How-to Increase Reach and ROI
Facebook’s organic reach is on a steady decline, forcing bloggers, businesses, brands, charities and other groups that rely on Facebook posts to convey announcements and other information to fans to change their strategies.
There are two reasons behind the drop in organic reach. First, Facebook says people are liking more fan pages, yet are reading their newsfeed for the same amount of time each day, creating competition for visibility. Second, algorithm changes have given posts from friends prominence over posts from brands in an effort to give users what they want to see. Facebook’s solution is paying to use promoted posts to increase the reach, turning the previously free platform into a place where it pays to pay.
Brands and other groups that invested heavily in acquiring new fans through paid advertising are obviously upset. Facebook’s response is that brands shouldn’t think of fans as a way to spread messages for free, it should think of a fan base as a way to make Facebook paid ads more effective through targeting. While blogs and businesses that enjoyed the free distribution channel in the past may not like it, Facebook is right; targeting specific audiences and subgroups of a fan base is the most effective way of pushing messages to Facebook users.
How far has the organic reach fallen? Emarketer looked at the organic reach of branded Facebook pages and saw a distinct decline since February 2012. According to the research, the median organic reach worldwide fell from 16.0% in February 2012 to 6.5% in March 2014. With further algorithm changes expected, and more fan pages being liked every day, organic reach is predicted to decline even further going forward.
Here is what businesses should be doing to increase the impact of Facebook marketing:
Maximize organic reach: While organic reach is shrinking, quality posts that invite likes and shares can still outperform averages and reach mass audiences. Posts that include pictures and videos attract more engagement than posts with words or links alone. While Facebook is cracking down on like-baiting, posts that ask questions and invites comments are still not only allowed, but encouraged.
- Create audiences from current fans: Targeting is the social media optimization tool brands on Facebook need to take advantage of today because of its ability to increase the effectiveness of existing content and paid advertisements while increasing ROI.
Facebook’s native targeting options are becoming deeper so businesses can break down audiences into even smaller segments and provide uniquely created content to those small groups. Facebook users can be broken down by location, demographics, interest and behaviors. Inside those four main options are several more subgroups, allowing advertisers to break down the groups even smaller. By starting a targeting strategy with a list of Facebook users that have already liked a page, brands can begin by looking at people that already know the brand, enjoy the brand and most likely have spent money supporting the brand.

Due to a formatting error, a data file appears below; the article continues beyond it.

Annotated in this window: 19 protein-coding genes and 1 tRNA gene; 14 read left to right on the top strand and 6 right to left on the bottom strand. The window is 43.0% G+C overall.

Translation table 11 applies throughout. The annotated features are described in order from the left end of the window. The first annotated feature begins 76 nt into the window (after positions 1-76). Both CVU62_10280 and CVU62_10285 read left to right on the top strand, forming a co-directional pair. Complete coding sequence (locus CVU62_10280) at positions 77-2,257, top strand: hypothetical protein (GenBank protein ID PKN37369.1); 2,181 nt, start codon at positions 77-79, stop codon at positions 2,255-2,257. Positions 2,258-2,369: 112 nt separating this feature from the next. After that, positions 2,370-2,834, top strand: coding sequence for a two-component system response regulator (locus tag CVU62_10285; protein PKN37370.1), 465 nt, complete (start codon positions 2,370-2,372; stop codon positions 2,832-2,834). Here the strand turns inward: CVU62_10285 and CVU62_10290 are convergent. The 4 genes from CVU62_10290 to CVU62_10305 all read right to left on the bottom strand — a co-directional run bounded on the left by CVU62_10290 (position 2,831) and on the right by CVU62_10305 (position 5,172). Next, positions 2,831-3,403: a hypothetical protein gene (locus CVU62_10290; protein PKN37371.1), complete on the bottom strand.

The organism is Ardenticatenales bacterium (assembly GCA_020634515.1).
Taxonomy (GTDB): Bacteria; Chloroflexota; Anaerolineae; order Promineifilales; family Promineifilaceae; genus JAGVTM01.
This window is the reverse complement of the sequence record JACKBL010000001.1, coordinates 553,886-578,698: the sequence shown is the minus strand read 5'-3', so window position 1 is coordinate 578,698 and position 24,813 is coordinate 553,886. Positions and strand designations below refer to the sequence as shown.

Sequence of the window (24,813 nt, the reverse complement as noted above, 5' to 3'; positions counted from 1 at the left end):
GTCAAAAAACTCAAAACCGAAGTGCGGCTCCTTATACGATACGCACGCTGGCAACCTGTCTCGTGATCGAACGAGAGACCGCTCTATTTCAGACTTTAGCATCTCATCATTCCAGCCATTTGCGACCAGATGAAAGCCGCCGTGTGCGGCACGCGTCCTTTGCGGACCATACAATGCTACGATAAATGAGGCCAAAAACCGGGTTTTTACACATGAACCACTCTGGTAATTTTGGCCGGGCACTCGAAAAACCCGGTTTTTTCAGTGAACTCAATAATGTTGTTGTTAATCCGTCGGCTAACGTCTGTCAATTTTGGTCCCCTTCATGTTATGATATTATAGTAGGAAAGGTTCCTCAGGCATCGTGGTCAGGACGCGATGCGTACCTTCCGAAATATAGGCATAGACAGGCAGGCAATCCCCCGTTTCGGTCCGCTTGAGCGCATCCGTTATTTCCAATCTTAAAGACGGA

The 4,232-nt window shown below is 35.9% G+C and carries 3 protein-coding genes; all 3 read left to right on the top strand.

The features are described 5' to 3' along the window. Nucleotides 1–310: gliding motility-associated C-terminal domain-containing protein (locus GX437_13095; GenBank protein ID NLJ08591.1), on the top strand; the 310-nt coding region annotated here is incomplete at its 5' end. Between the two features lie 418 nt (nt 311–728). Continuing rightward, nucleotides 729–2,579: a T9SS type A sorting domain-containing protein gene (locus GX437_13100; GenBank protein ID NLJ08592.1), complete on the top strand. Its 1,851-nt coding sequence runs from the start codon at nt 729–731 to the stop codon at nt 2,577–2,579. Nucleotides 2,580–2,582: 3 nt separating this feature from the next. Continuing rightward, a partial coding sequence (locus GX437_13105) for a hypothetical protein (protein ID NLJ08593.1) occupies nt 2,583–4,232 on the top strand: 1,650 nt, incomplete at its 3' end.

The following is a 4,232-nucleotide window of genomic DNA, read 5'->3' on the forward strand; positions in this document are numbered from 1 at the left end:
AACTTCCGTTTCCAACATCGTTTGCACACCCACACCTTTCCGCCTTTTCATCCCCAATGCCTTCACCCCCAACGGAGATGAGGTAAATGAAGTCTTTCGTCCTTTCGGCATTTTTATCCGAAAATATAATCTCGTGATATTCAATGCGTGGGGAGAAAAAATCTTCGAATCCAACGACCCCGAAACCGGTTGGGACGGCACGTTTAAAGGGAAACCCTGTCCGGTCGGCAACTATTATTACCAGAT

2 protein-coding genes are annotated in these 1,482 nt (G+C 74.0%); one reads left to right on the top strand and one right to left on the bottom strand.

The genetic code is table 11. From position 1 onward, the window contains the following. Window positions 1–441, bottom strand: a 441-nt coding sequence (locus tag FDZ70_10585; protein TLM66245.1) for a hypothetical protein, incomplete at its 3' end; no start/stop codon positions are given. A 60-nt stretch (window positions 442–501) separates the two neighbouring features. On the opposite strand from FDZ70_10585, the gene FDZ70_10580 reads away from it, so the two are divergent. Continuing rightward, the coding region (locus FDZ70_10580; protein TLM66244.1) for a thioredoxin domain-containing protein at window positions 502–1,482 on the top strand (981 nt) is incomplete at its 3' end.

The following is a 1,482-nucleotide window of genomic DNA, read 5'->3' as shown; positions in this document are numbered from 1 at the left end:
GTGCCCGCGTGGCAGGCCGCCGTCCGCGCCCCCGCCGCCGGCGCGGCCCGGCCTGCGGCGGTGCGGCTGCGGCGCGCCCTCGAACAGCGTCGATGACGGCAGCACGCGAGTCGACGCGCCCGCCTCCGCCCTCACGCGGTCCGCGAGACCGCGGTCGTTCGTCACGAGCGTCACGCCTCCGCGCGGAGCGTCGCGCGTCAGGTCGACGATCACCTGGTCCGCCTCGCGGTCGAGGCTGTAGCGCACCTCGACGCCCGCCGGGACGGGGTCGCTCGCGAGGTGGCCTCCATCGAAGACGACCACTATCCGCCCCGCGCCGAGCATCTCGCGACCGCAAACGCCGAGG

Target groups outside of fans: Facebook’s targeting options allow businesses to specifically target users who are not already fans of the page. While most brands use this to gather new fans, it can also be used in conjunction with option targeting options to send specialized content to potential consumers who might not know about the brands or might be a fan of a different brand. By eliminating the current fan base, brands can create specific ads that are made to attract new customers instead of reinforcing current opinions, increasing the effectiveness of the ads and ROI.
Create customized content: By breaking down current fans into small subgroups, brands can push content that is meant to appeal specifically to those subgroups. Users who relate to a sponsored post are more likely to comment, like or share, spreading it even further and increasing the odds of impacting the decision path of the user in the future, reducing waste and increasing ROI.
Measure and adjust: Facebook paid advertising optimization requires constant vigilance in the form of metrics and continual content updating based on results. Facebook metrics to specifically keep an eye on include reach, paid reach, likes, comments, shares and traffic from posts to other digital assets like websites. Brands can get around the diminished organic reach by emphasizing content that creates engagement and spreads naturally while minimizing posts that don’t.
Facebook’s organic reach is not coming back if for no other reason than Facebook makes more money by enticing brands to pay for visibility on the platform. Brands, brands, blogs and other organizations with fan pages may not like the fact that their fans aren’t seeing as many posts as before, but with targeted paid ads, they can get out the word without breaking the budget.
This article was originally written by Chris Moreno